Topic Five -“5 Dangerous Things You Should let your Kids Do”
In our final lesson of this series, we will look briefly at inferences before we listen to Gever Tulley’s presentation on “5 Dangerous things you should let your kids do.”
A speaker or a writer may not say directly what they mean, but they may present ideas that are implied. We call this making inferences, or “reading between the lines.”
What inferences can be made from the follow passage?
“So we build a lot of things. And I do put power tools into the hands of second-graders. So if you’re thinking about sending your kid to Tinkering School, they do come back bruised, scraped and bloody.” -Gever Tulle
There are two inferences that can be made from this passage:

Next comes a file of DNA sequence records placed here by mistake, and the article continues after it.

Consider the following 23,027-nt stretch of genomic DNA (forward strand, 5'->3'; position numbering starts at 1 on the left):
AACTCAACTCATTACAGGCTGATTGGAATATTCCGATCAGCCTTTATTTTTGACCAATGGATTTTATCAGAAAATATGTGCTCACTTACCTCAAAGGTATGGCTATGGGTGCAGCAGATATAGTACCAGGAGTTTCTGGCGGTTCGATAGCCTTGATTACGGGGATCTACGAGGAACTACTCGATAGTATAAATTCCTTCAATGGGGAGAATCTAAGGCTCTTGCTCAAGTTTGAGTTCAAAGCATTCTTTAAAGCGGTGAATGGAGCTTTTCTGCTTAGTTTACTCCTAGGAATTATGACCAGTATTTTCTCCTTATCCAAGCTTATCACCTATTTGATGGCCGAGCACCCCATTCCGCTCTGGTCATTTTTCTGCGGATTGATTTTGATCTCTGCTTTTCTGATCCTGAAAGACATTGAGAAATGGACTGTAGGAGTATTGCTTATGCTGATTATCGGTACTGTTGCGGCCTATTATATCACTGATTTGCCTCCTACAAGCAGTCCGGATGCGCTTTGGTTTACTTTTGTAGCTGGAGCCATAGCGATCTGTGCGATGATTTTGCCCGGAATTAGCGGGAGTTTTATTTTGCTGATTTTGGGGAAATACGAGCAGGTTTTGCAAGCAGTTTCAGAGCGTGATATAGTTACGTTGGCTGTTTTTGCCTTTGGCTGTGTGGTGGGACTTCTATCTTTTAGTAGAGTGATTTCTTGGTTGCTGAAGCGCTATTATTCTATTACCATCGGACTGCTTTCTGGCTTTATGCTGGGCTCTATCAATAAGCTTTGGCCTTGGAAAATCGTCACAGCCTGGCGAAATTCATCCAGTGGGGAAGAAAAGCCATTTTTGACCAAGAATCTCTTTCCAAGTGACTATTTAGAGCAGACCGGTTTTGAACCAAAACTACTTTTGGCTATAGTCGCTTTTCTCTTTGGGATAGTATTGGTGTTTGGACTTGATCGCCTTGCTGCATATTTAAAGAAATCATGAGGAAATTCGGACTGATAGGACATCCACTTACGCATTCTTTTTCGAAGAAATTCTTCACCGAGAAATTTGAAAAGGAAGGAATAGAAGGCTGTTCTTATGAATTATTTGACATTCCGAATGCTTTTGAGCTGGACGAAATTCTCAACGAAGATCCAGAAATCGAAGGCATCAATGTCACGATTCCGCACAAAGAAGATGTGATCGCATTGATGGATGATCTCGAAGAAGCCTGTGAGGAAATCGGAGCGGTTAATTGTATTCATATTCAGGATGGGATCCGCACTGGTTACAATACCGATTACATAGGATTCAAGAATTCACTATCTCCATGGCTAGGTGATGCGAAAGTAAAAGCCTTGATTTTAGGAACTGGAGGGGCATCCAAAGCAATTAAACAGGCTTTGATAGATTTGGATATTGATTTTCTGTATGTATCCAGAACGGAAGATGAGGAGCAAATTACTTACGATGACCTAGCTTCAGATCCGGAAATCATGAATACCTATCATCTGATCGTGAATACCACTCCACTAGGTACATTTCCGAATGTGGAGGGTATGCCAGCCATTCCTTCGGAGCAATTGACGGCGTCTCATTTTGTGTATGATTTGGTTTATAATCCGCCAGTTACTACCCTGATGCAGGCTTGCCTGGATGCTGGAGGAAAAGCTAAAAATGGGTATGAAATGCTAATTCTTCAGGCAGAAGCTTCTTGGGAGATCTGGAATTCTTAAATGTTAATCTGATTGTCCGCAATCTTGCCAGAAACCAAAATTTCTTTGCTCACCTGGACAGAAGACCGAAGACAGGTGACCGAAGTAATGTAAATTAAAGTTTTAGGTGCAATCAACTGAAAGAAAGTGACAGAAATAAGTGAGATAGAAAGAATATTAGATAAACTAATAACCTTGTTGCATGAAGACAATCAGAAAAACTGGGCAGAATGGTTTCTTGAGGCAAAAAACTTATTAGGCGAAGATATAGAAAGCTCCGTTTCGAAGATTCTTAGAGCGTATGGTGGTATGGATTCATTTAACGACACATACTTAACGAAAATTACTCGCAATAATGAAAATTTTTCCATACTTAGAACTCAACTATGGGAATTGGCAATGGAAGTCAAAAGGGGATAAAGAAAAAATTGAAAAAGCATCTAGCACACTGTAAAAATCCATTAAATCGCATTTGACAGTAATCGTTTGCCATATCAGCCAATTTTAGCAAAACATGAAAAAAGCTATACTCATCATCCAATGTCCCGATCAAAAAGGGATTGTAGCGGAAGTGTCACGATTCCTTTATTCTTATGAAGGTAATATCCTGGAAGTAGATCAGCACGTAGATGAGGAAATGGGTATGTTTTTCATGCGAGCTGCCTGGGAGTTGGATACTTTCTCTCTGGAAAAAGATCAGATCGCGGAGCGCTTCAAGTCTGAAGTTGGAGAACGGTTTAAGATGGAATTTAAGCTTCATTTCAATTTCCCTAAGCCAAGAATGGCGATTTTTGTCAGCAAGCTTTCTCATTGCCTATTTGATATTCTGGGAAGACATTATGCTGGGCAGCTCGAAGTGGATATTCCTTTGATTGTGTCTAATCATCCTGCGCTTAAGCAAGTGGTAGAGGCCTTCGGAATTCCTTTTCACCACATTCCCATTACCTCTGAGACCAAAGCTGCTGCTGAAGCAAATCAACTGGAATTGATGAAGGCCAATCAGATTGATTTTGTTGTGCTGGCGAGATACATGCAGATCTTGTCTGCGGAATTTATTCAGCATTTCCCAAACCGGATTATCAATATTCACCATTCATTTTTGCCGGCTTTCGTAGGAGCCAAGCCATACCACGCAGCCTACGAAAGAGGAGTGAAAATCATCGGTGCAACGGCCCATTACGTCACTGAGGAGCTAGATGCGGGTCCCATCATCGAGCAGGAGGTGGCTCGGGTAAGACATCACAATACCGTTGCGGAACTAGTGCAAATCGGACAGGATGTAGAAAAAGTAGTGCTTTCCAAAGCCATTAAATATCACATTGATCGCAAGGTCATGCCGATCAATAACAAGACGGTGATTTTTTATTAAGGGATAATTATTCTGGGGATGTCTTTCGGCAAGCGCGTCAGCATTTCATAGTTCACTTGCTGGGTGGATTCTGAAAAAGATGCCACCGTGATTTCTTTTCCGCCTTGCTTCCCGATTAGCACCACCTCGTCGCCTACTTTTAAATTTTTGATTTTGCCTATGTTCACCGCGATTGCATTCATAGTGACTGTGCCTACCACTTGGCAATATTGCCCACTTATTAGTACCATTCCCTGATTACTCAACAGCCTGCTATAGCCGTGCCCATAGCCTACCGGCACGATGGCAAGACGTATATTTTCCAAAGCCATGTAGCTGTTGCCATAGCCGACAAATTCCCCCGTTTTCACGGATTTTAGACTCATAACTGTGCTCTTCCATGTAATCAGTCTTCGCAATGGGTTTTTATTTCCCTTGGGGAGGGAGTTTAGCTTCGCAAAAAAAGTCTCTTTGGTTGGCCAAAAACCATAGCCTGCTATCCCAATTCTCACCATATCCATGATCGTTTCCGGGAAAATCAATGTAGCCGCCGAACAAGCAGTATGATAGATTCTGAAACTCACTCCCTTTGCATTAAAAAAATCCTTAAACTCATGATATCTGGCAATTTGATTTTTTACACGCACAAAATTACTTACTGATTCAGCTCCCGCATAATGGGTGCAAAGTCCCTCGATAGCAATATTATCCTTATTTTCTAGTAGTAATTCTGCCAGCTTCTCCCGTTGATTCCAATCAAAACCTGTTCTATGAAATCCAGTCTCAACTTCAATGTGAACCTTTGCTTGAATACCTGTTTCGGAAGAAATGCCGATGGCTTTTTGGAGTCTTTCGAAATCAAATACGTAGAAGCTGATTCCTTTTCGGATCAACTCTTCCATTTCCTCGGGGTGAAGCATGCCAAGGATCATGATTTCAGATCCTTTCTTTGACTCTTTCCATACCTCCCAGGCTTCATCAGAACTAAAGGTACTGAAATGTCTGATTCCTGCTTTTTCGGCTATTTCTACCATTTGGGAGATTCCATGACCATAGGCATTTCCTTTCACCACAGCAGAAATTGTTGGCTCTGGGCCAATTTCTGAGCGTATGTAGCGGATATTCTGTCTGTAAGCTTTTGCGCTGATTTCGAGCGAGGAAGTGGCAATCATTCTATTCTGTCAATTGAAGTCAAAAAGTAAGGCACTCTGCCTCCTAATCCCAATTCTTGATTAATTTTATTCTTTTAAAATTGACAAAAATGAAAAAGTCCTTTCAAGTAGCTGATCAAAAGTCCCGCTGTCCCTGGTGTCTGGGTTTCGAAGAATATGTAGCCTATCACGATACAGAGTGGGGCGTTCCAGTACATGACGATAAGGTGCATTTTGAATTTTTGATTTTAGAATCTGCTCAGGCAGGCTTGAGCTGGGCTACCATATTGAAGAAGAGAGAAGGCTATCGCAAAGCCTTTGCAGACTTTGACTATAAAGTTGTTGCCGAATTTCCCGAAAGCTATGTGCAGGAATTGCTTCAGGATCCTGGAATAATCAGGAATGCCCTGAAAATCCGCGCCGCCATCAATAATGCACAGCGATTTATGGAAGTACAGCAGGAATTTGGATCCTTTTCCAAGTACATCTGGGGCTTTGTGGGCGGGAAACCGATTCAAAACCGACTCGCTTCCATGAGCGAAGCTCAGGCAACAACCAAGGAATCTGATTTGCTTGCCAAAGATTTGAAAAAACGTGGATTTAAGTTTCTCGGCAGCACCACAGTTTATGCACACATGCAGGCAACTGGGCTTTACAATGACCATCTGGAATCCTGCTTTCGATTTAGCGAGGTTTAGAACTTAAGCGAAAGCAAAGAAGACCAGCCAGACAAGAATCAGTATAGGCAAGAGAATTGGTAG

- That second-graders can learn how to handle power tools
- They will probably get injured in the process
Topic Question: “Using the examples discussed by the speaker, explain how children learn from dangerous things.”
In Gever Tulley’s presentation, “5 Dangerous Things You Should Let Your Kids Do,” he talks about how regulations have limited children from learning by protecting them from dangerous things.
Directions: As you listen to the presentation, review the notes provided for you. Remember when you write your essay, you will write from the speaker’s point of view. In this listening task the speaker makes a number of inferences. See if you can find them.
- First, read the Topic Question Carefully
- Read the Samples Notes
- Then listen to the lecture
- Take notes of the lecture